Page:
Saturday, September 22, 2007

Just blow, kid

Back home in the woods, and just in the nick of time. It's a scary world out there.

We picked up a paper or two along the way, and was startled to see that in Carmel, Ind., kids can't enter a football game without undergoing a Breathalyzer test. They tried it out at a football game Sept. 14, and no students had been drinking, so they decided to try it again at Homecoming Sept. 28, and it looks like it'll be a permanent addition.

Scarier: This has nothing to do with a problem.

Principal John Williams ... emphasized that the school isn't expanding its alcohol testing to football games because of an increase in underage drinking.

"The thing that has driven this decision is technology," Williams said. "It's not driven by anything we've noticed, including drinking. This isn't because these kids are doing more than other kids did. Alcohol has been in our society for a long time.

"What's different is technology -- hand-held Breathalyzers. We have a responsibility to use the technology we have to help kids make good decisions."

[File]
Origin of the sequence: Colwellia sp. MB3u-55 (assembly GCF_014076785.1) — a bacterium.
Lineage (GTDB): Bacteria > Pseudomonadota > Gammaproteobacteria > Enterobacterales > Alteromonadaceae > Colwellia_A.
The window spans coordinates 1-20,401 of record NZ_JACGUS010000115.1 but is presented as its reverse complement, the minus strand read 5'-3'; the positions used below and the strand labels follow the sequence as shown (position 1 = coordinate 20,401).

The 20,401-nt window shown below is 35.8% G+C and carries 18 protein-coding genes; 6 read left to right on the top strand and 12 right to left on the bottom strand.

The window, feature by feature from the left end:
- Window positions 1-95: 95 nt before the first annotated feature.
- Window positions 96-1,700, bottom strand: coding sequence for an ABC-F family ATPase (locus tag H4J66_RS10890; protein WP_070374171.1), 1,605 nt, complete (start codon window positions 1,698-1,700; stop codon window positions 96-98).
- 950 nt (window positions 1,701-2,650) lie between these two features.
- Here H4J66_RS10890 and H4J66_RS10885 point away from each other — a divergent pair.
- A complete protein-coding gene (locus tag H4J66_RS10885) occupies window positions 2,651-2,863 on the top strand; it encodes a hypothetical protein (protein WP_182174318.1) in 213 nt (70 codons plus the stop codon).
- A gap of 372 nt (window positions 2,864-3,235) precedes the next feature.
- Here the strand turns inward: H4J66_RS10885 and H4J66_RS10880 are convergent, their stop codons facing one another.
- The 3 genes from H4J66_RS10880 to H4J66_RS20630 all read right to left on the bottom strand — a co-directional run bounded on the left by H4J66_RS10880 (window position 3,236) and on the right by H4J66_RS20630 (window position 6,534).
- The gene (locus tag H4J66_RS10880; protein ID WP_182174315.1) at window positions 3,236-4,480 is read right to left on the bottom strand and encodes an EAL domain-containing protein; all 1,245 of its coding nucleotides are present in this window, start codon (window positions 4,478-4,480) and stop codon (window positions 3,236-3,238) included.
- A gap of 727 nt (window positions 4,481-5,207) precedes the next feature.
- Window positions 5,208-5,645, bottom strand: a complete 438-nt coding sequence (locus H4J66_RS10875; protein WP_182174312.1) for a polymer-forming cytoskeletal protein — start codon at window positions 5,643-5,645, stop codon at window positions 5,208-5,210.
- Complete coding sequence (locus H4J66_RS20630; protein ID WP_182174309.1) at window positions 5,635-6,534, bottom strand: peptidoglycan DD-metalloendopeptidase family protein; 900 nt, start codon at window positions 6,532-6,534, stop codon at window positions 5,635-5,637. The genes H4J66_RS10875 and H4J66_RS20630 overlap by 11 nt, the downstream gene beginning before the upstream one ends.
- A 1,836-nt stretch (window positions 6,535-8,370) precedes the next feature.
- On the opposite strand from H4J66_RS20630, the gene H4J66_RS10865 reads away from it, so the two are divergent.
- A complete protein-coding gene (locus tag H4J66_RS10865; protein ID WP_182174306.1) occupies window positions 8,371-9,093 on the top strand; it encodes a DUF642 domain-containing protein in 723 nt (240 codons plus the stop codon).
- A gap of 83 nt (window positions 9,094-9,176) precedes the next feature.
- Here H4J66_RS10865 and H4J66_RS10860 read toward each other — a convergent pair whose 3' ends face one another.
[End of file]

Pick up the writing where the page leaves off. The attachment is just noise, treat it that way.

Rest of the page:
Scarier still: It's nothing new.

Students have been tested before proms and homecoming dances for the past three years ... said Superintendent Barbara Underwood.

Scariest of all: Nobody seems to mind. The reporter found the obligatory American Civil Liberties Union spokesman to mention the Fourth Amendment, but even he thinks the school district probably didn't conduct an unreasonable search because school officials run the Breathalyzer, not the police. And none of the parents or students interviewed for the story had a major problem with the whole thing.

Our kids are being raised to understand it's normal for innocent people to be treated as if they're criminals. Probable cause for a search? The authorities don't need no steenking probable cause. Just blow, kid, or you can't dance or watch the game. Make a fuss and we'll call the cops.

And another thing: I was asked to show a photo ID when I stopped to buy some beer for the hotel room in Tennessee. The clerk (who no doubt figured from my accent that I wasn't a local) apologetically said it's state law now -- everybody who wants to buy alcohol in Tennessee has to prove they're 21 or older, even if (like myself) they look closer to retirement than to graduation day.

I wish I could say I refused. But I really felt like a beer. And hearing about the law made me feel like having several. The cause of liberty is pretty much doomed at this pace.

On a brighter note, I have to tell you about the Smoky Mountains. Sadly, I'll also have to tell you about leaving the Smokies. Stay tuned.

Labels: , , ,


Post a Comment

Subscribe to Post Comments [Atom]

<< Home